Confronting the drop-out problem in Seattle schools

As many as one in three students drop out of school in Seattle. It's an astonishing statistic, and immediately begs the question: what's going on? The answers to why students leave school prematurely are, as one administrator points out, "varied and complex," and the problem becomes even more complicated when breaking the numbers down.

For instance, the drop-out rate among both African-American and Native American students is closer to 50 percent, and children from lower income families tend to be at greater risk for not completing high school.

When it comes to keeping kids in school, there appears to be no lack of concern among teachers, administrators, parents, politicians and community leaders. And no lack of theories, solutions and programs aimed at combating this disturbing trend. And yet the numbers remain the same ...

Asking questions

As Stephanie Bravmann points out, the particular way we pose a question presupposes a certain point of view. Could it be we haven't been asking the right questions about why so many kids are prematurely leaving Seattle high schools?

"I think we ask all the wrong questions," Bravmann said, "and if you ask the wrong questions, chances are you're going to get answers that aren't helpful."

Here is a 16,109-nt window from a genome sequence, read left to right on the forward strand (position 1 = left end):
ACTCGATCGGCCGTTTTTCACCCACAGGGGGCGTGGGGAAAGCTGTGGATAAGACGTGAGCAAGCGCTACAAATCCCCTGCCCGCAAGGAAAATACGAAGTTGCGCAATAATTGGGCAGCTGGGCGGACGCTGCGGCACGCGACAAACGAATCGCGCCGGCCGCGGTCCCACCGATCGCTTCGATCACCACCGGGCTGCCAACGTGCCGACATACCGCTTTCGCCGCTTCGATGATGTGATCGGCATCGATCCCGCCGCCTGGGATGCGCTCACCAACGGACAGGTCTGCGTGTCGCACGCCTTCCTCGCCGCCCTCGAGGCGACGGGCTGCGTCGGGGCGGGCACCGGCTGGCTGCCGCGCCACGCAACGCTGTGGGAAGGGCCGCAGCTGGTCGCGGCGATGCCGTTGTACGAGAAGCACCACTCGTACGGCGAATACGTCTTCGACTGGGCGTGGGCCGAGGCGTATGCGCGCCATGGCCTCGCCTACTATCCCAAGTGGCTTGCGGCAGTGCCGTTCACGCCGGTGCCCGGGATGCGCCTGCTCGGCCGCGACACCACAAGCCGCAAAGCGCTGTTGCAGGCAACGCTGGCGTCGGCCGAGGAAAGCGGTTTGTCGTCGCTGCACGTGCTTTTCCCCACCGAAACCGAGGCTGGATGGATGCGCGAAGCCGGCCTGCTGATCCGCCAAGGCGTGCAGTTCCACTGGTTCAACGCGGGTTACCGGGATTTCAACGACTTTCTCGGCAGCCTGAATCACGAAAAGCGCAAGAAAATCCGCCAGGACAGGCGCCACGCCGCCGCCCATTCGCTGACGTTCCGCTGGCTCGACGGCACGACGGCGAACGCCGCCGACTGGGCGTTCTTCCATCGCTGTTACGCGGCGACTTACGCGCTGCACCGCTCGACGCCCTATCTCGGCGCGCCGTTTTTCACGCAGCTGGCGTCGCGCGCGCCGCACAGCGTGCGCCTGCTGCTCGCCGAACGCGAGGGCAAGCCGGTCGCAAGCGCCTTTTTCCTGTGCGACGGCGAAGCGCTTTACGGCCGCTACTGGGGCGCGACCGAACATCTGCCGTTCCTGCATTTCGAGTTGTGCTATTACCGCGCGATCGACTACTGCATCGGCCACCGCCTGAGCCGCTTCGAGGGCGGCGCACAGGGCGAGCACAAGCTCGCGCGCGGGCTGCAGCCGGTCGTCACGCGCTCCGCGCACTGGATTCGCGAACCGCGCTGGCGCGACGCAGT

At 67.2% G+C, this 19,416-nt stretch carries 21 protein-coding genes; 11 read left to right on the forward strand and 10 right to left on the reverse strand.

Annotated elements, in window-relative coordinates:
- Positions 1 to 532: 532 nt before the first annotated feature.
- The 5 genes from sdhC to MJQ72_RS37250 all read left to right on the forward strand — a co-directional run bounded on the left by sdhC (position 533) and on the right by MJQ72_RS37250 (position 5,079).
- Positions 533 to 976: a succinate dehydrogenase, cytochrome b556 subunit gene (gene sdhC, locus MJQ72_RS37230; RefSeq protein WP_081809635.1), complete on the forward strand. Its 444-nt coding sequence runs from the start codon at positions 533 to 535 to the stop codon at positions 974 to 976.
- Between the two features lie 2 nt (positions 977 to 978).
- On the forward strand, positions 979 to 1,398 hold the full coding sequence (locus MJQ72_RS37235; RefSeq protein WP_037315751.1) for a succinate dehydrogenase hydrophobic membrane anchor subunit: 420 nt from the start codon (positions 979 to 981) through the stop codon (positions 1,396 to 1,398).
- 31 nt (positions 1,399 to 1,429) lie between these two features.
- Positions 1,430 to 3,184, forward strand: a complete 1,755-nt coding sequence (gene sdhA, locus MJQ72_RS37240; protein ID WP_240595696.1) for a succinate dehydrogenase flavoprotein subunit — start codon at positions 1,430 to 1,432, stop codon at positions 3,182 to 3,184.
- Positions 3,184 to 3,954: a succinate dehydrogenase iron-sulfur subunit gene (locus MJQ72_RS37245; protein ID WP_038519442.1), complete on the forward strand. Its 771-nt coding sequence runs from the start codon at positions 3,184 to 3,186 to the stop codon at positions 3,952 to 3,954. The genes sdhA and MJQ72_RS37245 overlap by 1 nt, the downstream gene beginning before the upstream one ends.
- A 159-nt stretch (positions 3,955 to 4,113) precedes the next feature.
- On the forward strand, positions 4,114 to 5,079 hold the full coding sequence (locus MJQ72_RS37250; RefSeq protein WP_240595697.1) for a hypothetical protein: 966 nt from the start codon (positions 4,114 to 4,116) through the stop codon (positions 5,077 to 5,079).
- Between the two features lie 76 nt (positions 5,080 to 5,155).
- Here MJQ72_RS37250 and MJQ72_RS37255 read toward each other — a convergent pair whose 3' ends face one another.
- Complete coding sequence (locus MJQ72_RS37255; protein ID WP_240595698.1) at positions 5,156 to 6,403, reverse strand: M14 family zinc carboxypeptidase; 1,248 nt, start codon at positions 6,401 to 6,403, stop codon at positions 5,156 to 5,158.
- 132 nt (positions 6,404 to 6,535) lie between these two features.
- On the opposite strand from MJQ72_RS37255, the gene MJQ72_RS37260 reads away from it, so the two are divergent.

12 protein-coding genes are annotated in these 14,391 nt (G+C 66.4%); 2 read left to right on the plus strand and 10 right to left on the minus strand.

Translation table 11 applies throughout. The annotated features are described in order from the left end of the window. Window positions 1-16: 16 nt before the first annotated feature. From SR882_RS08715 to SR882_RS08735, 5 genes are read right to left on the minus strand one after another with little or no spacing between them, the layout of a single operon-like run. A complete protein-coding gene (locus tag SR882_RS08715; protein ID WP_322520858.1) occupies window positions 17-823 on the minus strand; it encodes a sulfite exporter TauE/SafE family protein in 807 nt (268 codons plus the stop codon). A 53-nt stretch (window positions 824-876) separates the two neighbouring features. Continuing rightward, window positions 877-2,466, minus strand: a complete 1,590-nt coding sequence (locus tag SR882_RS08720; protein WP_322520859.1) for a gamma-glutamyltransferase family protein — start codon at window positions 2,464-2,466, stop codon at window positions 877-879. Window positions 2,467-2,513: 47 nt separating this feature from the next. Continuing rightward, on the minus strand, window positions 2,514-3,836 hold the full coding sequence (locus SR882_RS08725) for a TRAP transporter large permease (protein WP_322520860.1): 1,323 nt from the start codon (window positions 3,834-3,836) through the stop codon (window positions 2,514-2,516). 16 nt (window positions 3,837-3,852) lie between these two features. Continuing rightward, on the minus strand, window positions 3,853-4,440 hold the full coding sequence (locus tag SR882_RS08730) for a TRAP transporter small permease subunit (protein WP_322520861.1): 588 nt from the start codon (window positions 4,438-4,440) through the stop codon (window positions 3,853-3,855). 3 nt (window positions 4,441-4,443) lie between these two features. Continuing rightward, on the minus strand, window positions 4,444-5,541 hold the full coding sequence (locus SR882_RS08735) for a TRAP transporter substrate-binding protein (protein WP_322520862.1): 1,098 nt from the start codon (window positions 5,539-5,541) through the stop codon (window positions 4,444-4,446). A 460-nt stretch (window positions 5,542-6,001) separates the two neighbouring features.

Bravmann retired in 2001 as a professor in the Graduate School of Education at Seattle University, where a number of teachers currently in the Seattle School District passed through her classes; she has also been a teacher (pre-kindergarten through doctoral students) as well as an elementary- and high-school administrator and a director of both a regional education cooperative and an education nonprofit, most of her work being in the Seattle area.

In her ongoing work with teachers, Bravmann is a tireless advocate for recognizing the unique capacities and needs of each individual student, and believes a reevaluation of the dropout problem should begin there. Her approach to education runs distinctly against the grain of systematization and groupspeak.

"We have got to replace the phrase 'all children' with the phrase 'each child,'" Bravmann said. "We don't come into this world the same. When you say 'all,' you're clumping people. We need to create situations where every kid feels that he or she is known as a person.

"We need to make kids feel that they're part of a community," she added. "The teachers need to feel that they're part of a community as well."

For Bravmann, such a change in thinking would boil down to a crucial maxim for public school teachers interested in reforming the system: "Know each kid." Such an attitude assumes, among other things, that one of the key reasons a given student might be at risk for dropping out is a feeling of alienation - a sense that the student is insignificant or even invisible in the machinery of high-school academics.